The formula for maintaining a healthy lifestyle never changes — a mix of regular exercise and a well-balanced diet — but the wellness landscape is a diverse one that’s always changing. We asked trainers and nutritionists what they think will be big in 2016.
The CrossFit influence is strong. “One of the biggest trends we are seeing now is revolving around strength,” says Josh Feldman, district fitness manager at Crunch. “People want to get strong now, not just look good.” That means exercises like squats and dead lifts in a one-on-one or small group setting. “If you want to get strong you have to lift really heavy weights, only a few reps,” Feldman says.
Bring on the foam rollers. Increasing mobility through stretches and foam rolling to move more freely and reverse the effects of poor posture will become more popular in the new year, says Feldman. “I think you’ll see more of those tools popping up in gyms and people’s homes and more trainers incorporating that into their programs for clients,” he said.
Relaxation is becoming a major wellness focus, from yoga classes to meditation. “We will continue to see a diversity of practices for energy and mindset management, ranging from meditation, breath practices and sound baths to new offerings in energy medicine and biofeedback practices,” says Lashaun Dale, vice president of content and programming for 24 Hour Fitness.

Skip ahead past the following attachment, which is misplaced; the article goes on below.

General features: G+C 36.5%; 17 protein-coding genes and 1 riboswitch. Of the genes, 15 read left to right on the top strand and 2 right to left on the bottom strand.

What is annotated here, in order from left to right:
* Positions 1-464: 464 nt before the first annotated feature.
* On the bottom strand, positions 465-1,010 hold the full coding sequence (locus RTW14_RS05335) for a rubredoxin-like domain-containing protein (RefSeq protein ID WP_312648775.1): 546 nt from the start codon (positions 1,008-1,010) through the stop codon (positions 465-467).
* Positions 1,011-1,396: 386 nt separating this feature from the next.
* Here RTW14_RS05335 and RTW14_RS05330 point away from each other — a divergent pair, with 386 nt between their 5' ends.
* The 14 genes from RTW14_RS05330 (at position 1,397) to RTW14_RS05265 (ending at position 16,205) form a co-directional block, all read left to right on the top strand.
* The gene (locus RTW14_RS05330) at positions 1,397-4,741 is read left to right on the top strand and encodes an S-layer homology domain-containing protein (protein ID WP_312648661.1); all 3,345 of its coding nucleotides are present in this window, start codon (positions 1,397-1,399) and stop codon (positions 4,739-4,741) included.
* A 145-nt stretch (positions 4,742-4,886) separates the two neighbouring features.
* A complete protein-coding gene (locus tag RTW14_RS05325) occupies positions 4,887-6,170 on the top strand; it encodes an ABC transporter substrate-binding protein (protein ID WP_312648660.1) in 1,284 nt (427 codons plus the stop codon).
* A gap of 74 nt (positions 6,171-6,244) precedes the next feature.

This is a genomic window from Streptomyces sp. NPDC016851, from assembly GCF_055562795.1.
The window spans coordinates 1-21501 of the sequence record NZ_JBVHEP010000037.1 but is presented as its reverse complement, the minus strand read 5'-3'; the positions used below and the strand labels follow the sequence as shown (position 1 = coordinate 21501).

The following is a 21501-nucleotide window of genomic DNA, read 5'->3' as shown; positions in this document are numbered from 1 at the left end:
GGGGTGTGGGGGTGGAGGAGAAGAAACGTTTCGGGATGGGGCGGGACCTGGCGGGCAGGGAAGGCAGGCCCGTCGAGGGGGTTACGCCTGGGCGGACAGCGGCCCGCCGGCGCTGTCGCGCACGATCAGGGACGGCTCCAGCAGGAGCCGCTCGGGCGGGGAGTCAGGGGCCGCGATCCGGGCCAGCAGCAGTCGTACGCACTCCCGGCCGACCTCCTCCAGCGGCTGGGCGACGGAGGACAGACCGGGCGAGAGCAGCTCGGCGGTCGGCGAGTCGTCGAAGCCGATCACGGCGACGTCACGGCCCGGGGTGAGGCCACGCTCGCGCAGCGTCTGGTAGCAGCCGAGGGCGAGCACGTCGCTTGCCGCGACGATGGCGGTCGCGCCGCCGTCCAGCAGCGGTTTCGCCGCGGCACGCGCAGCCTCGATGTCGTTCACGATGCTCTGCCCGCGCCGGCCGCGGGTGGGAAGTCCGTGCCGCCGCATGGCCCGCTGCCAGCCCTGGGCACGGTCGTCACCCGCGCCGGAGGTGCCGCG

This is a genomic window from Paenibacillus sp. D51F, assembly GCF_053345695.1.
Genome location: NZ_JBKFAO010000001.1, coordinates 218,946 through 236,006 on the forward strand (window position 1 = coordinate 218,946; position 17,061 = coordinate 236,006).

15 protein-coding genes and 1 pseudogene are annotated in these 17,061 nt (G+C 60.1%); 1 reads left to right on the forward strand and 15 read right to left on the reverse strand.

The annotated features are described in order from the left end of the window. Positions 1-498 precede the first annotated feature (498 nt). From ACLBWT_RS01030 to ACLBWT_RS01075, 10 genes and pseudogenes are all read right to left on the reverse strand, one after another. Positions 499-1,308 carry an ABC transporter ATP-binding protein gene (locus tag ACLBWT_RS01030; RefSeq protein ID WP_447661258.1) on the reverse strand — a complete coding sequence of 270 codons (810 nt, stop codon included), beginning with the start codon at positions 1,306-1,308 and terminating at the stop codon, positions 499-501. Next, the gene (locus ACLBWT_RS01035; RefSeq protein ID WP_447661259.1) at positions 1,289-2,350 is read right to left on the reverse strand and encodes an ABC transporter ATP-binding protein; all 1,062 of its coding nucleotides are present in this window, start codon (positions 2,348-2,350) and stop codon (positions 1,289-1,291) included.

Many people added a new word to their health vocabulary this year — probiotics. “Learning to incorporate probiotic foods, like fermented foods, that’s been a really big thing this year,” says Keri Glassman, a Manhattan-based nutritionist and Women’s Health contributor. The focus on digestive health is only just beginning, she says. Glassman also sees people continuing to incorporate more plant-based meals and sea vegetables, like seaweed, into their diets.
Coconut butter and oil
The healthy fat is on the rise. “I think you’re going to see a lot more of it used in recipes, meals, even packaged foods,” says Glassman, who prefers coconut for its antibacterial properties.
Subscription programs like Blue Apron that deliver ingredients and recipes to your door each week are only going to become more popular, says Glassman, who is a fan because they get people making their own meals, as opposed to ordering in, and they limit food waste. She’s not alone in liking them — last month, food writer and healthy eating advocate Mark Bittman joined the vegan boxed-meal startup Purple Carrot.